The Tertiary Education and Research (Wales) Act: One year on

Published 08/09/2023   |   Reading Time minutes

The Tertiary Education and Research (Wales) Act 2022 (“the Act”) received Royal Assent a year ago. The Act changes the way the post-16 education and training sector is funded and regulated. September is an important month with the Chief Executive and other Board Members taking up their roles ahead of CTER becoming operational in April 2024.

This article explains what the Act does and its passage through the Senedd. It also outlines what’s happened over the last year and what we should expect next as the Commission for Tertiary Education and Research (CTER) is established.

What does the Act do?

The Act dissolves the Higher Education Funding Council for Wales (HEFCW) and creates the Commission for Tertiary Education and Research (CTER). The Welsh Government says that CTER will be the “first ever national steward for the whole tertiary research sector” and will have responsibility for the funding, oversight and regulation of all post-16 education and training, including:

  • Higher education;
  • Further education;
  • Local authority maintained school sixth forms;
  • Apprenticeships;
  • Adult community learning; and
  • Research and innovation.

Currently, HEFCW only has responsibility for higher education and the Welsh Government is responsible for the remaining areas within the sector.

The Act also sets out 11 strategic duties for the Commission:

  1. Promoting lifelong learning
  2. Promoting equality of opportunity
  3. Encouraging participation
  4. Promoting continuous improvement
  5. Promoting research & innovation
  6. Promoting collaboration & coherence
  7. Sustainable & innovative economy
  8. Promoting Welsh medium study
  9. Promoting a civic mission
  10. Promoting collaboration between providers & Trade Unions
  11. Promoting a global outlook

It’s expected that CTER’s budget will be around £800m, which will be “one of the highest allocated budgets to an arm’s length body in Wales”.

Senedd scrutiny of the legislation

The Tertiary Education and Research (Wales) Bill was introduced by the Minister for Education and Welsh Language, Jeremy Miles MS, in November 2021. At Stage 1 of the legislative process, the Bill was scrutinised by the Senedd’s Children, Young People and Education (CYPE) Committee; Legislation, Justice and Constitution Committee; and Finance Committee. The Bill passed Stage 1 in March 2022, when the Senedd agreed to its general principles.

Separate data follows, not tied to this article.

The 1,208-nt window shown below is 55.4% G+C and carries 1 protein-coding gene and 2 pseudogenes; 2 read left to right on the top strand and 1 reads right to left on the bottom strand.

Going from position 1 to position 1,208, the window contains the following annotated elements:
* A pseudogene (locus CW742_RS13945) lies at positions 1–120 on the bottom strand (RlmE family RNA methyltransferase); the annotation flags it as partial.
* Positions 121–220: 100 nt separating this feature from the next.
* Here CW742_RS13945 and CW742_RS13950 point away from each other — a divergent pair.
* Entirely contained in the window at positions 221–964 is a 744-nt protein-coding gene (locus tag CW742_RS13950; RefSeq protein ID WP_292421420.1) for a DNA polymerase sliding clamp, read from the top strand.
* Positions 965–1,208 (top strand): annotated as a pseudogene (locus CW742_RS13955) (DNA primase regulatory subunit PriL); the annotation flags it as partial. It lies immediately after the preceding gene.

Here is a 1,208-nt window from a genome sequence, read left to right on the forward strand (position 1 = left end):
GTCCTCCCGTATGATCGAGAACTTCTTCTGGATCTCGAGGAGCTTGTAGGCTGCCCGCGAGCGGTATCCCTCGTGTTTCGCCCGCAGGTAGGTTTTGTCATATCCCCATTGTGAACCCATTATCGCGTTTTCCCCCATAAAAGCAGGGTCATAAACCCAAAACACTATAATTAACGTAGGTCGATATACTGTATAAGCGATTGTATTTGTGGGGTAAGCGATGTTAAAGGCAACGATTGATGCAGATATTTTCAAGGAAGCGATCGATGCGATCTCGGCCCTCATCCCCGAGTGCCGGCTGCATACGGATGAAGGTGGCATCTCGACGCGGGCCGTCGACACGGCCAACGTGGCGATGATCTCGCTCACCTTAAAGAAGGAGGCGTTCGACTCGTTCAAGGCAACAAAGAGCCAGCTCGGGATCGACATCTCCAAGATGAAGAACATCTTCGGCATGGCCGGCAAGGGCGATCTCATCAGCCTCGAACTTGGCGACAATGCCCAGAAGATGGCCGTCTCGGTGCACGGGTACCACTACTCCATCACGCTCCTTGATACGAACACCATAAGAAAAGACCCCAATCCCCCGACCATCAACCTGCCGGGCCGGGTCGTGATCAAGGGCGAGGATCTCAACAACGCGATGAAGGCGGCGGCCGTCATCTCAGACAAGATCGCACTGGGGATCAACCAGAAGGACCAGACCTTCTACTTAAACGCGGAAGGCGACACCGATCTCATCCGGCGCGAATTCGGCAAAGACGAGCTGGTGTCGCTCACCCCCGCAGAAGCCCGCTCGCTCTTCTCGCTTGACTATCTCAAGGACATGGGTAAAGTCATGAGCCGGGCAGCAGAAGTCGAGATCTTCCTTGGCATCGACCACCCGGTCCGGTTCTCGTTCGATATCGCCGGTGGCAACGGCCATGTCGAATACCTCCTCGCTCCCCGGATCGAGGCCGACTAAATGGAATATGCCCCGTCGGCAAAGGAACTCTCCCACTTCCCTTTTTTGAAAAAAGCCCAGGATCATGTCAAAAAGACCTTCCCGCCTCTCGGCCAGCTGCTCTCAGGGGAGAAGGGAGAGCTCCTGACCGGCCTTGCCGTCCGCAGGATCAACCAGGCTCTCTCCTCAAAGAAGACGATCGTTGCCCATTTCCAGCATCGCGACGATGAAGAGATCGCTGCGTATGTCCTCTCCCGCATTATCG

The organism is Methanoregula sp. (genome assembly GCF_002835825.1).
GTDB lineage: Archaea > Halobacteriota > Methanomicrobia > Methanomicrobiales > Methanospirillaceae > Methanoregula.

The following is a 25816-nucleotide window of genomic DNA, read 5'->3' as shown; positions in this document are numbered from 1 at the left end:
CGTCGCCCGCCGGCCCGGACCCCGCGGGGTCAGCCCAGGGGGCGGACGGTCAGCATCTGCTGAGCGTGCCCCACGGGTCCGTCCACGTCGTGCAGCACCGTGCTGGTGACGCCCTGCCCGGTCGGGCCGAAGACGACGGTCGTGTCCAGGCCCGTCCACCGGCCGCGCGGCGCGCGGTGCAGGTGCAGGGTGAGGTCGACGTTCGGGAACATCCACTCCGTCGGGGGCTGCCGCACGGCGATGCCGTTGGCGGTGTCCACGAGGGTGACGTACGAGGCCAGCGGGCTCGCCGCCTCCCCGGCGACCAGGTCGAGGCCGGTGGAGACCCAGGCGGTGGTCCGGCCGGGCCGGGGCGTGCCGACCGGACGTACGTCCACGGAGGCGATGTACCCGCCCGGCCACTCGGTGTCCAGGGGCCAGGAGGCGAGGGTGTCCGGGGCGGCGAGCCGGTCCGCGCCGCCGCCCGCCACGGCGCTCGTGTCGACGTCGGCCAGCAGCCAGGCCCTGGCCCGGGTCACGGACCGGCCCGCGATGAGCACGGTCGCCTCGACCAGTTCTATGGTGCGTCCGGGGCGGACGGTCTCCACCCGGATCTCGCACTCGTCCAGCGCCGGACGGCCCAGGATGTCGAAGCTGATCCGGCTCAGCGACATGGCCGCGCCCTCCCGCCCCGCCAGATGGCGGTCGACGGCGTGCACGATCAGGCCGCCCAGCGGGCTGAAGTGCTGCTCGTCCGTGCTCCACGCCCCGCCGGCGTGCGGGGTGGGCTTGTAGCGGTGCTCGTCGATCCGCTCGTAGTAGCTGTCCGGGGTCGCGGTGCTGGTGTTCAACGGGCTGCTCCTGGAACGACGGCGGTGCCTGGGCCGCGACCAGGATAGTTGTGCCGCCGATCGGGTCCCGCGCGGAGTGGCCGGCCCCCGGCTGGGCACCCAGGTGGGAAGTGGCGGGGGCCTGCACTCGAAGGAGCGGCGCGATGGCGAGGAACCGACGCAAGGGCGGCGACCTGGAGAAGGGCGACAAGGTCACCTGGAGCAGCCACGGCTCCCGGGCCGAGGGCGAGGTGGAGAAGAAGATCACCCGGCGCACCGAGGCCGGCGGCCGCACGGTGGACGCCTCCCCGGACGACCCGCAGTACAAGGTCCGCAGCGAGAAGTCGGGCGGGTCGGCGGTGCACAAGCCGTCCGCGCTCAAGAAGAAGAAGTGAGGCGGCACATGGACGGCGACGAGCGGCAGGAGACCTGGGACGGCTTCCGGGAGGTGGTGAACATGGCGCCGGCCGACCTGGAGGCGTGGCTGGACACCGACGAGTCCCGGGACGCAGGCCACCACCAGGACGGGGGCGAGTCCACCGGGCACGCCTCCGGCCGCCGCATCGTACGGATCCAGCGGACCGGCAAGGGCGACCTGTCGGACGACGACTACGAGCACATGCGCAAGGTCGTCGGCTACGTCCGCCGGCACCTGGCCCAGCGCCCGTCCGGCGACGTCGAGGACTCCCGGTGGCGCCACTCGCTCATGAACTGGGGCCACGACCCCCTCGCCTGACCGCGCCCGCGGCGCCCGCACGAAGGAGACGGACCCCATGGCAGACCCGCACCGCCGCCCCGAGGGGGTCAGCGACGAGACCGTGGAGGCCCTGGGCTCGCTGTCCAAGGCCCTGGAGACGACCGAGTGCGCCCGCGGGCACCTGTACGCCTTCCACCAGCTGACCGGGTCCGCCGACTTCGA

Stage 2 took place in May 2022, with the CYPE Committee meeting to consider and vote on amendments tabled by Committee Members and the Minister. Our summary of Stage 2 explains the changes made to the Bill in Committee, and the 200 amendments that were tabled of which 50 were agreed.

There was a further amending stage (Stage 3) on 21 June 2022. At this stage the Senedd considered and voted on amendments which could be tabled by all Members of the Senedd.

On 28 June 2022, the Senedd voted on whether or not to pass the Bill at Stage 4. Fifty Members of the Senedd voted in favour and there were no votes against or abstentions. On 8 September 2022, the Bill received Royal Assent and became the Tertiary Education and Research (Wales) Act 2022.

Appointment of Board Members

Once fully operational, CTER will have a Board and an Executive which will consist of 17 members including a Chair, Deputy Chair, a Chief Executive and up to 14 additional members. The Board will also have associate members representing the education workforce and learners. The Welsh Government says this enables “learners to have a genuine opportunity to influence and advise the Board”. Associate members will be appointed by the Welsh Ministers and will not have voting rights.

Pre-appointment hearings